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Eco-Cha Tea Club: Dong Ding Tie Guan Yin Tasting Notes

Eco-Cha Tea Club: Dong Ding Tie Guan Yin Tasting Notes

January 12, 2018

This month's batch of tea being shared with the Eco-Cha Tea Club was made by Mr. Su — an 80 year-old artisan of traditional Dong Ding Oolong Tea. He planted a plot of the Tie Guan Yin strain in his backyard several years ago, and this is the second time we've sourced this tea type from him. Mr. Su is our favorite representative of traditionally made tea in Taiwan, and it brings us a special kind of joy to be able to share his tea with our tea club members.

This batch has a particularly sweet character, with slightly tangy, fruity notes and a pleasantly clean lingering aftertaste. It has just enough of that cured, almost fermented character that makes it reminiscent of a traditionally made Tie Guan Yin Oolong. But given that it was only roasted once, it maintains a mild flavor profile similar to a Hong Shui Oolong.

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Eco-Cha Tea Club: Dong Ding Tie Guan Yin Oolong

Eco-Cha Tea Club: Dong Ding Tie Guan Yin Oolong

January 08, 2018

Our monthly missions to find exceptional singular batches of tea to share with the Eco-Cha Tea Club have led us full circle back to where we were exactly 2 years ago — in the workshop of our favorite elder artisan Mr. Su. On the day we stopped by and snapped the photo above, we found him tasting his batches of tea one last time before entering them into the world's largest Oolong Tea competition, where he has won Champion Prize. But we were visiting him with another type of tea in mind — the tea we sourced from him and shared with the Eco-Cha Tea Club in January 2016, which we named Dong Ding Tie Guan Yin Oolong.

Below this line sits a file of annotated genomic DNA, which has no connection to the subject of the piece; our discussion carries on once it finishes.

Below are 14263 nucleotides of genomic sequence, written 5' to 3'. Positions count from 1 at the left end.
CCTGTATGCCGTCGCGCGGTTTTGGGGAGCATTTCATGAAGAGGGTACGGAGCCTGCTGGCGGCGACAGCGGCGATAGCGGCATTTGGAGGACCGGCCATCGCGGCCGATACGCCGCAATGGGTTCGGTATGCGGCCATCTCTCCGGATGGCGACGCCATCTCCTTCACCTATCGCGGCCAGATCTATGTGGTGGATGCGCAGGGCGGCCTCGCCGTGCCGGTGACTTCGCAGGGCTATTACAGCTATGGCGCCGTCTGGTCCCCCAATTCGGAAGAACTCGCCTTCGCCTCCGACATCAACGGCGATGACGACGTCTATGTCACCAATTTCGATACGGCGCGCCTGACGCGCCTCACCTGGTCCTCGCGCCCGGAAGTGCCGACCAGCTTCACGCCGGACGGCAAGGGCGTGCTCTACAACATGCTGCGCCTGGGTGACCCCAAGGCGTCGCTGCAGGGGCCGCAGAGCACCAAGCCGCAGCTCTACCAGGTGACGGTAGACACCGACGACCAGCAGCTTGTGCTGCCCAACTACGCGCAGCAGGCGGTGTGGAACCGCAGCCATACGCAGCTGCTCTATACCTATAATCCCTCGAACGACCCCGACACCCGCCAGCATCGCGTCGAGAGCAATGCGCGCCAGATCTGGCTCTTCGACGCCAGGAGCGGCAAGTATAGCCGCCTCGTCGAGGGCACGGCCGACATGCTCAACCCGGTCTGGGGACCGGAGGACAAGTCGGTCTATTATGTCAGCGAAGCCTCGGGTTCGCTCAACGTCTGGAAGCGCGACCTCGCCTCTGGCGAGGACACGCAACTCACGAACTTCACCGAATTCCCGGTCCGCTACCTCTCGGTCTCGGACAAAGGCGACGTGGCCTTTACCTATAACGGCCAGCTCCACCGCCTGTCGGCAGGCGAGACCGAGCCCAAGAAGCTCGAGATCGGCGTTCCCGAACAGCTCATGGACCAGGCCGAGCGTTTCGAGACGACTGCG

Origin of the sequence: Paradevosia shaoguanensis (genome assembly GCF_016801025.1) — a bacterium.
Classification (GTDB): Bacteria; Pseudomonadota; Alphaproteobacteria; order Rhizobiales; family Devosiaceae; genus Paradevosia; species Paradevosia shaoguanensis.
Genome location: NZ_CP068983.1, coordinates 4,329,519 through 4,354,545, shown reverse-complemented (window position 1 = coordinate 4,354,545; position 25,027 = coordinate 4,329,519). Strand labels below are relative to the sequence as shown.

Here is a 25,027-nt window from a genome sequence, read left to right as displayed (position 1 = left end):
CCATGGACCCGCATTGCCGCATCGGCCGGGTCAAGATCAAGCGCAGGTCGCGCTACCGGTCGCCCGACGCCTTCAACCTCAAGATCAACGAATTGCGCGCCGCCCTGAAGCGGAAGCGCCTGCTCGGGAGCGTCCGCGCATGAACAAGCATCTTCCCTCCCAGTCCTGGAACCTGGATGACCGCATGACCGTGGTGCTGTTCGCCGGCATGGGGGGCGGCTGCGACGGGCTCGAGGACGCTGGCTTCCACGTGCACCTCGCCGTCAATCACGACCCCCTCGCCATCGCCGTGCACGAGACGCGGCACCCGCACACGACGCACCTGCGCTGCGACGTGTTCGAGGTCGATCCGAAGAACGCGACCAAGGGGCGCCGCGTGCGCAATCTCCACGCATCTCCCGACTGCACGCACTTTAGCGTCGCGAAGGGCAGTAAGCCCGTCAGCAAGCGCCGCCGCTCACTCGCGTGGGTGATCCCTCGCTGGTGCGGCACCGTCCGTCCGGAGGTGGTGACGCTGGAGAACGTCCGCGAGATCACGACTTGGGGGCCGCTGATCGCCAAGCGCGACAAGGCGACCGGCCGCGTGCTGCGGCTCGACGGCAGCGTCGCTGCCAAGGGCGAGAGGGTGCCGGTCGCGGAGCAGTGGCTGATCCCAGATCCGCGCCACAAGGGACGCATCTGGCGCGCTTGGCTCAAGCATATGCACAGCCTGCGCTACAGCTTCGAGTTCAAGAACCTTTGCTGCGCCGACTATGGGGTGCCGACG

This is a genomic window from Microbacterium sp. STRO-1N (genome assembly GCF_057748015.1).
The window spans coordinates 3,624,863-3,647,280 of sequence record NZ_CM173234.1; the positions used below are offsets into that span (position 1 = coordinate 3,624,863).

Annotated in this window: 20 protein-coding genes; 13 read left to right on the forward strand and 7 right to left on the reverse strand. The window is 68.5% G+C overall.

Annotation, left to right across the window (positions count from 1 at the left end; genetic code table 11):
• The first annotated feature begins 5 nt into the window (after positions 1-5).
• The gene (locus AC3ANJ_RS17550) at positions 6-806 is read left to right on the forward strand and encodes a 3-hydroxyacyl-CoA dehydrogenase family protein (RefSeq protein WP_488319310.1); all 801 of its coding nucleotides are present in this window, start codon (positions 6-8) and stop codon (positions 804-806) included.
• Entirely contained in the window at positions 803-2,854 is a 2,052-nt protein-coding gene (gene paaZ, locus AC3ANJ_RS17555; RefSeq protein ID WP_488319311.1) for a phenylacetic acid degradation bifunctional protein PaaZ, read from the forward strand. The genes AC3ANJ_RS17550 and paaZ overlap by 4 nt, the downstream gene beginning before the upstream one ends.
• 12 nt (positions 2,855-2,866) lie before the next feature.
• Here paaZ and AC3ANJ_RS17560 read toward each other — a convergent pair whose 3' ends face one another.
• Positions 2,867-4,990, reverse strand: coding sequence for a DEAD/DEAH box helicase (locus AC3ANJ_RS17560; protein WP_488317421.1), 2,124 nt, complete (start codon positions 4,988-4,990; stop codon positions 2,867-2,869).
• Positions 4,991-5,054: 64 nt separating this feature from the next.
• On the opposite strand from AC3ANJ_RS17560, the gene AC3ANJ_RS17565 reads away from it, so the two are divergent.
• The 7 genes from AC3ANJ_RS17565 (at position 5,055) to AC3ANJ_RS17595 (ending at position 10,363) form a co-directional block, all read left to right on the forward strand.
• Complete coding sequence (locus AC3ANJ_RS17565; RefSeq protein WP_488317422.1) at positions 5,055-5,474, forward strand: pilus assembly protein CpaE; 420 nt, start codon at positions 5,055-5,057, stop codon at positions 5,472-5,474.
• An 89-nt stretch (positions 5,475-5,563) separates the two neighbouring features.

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Eco-Cha Behind The Scenes Of The World's Largest Oolong Tea Competition

Eco-Cha Behind The Scenes Of The World's Largest Oolong Tea Competition

December 13, 2017

Shown above are bamboo basket roasters in full effect, emitting exquisite aromas of tea leaves in their last hours of roasting in preparation for the Lugu Farmers' Association's Dong Ding Oolong Tea Competition — winter 2017. These traditional style roasters are often used for the final roasting, following repeated roastings in larger convection ovens.

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Eco-Cha Tea Club: High Mountain Hong Shui Oolong Tea Tasting Notes

Eco-Cha Tea Club: High Mountain Hong Shui Oolong Tea Tasting Notes

December 08, 2017

This month's batch of tea being shared with the Eco-Cha Tea Club is a heavily oxidized, unroasted Oolong Tea harvested from the lower lying slopes of the Shanlinxi region. The character of this tea is an intriguing combination of Oolong and Black Tea. The aromatic qualities offer a rich sweet profile like fruit compote. On the palate, it has a broad range of flavor, with a base of deep musky notes into a complex fruity body with subtle hints of citrus in the finish. The aftertaste lingers with a dry headiness comprised of interesting sweet/tart and astringent tones.

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Eco-Cha Tea Club: High Mountain Hong Shui Oolong Tea

Eco-Cha Tea Club: High Mountain Hong Shui Oolong Tea

December 04, 2017

This month's batch of tea being shared with the Eco-Cha Tea Club is truly a unique find that came to us only via our dear friend and teacher. We met him about 20 years ago, and only in recent years have begun to call upon his expertise and deep roots in the local industry. After decades of managing his family farm and apprenticing under local masters, he has simplified his position by renting out his factory to tea farmers and working with them to support their farming methods and tea making styles.

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Eco-Cha Tea Club: Leafhopper High Mountain Tea Tasting Notes

Eco-Cha Tea Club: Leafhopper High Mountain Tea Tasting Notes

November 08, 2017

The most commonly referred to trait in Leafhopper Tea is a honey-essence note in the fragrance as well as the flavor profile. This hint of honey varies greatly from batch to batch of "bug bitten tea", as it is also referred to locally. But the most general characteristic of this tea type is its bold complexity of aroma and flavor. It simply has a substance that clearly distinguishes it from a standard High Mountain Tea.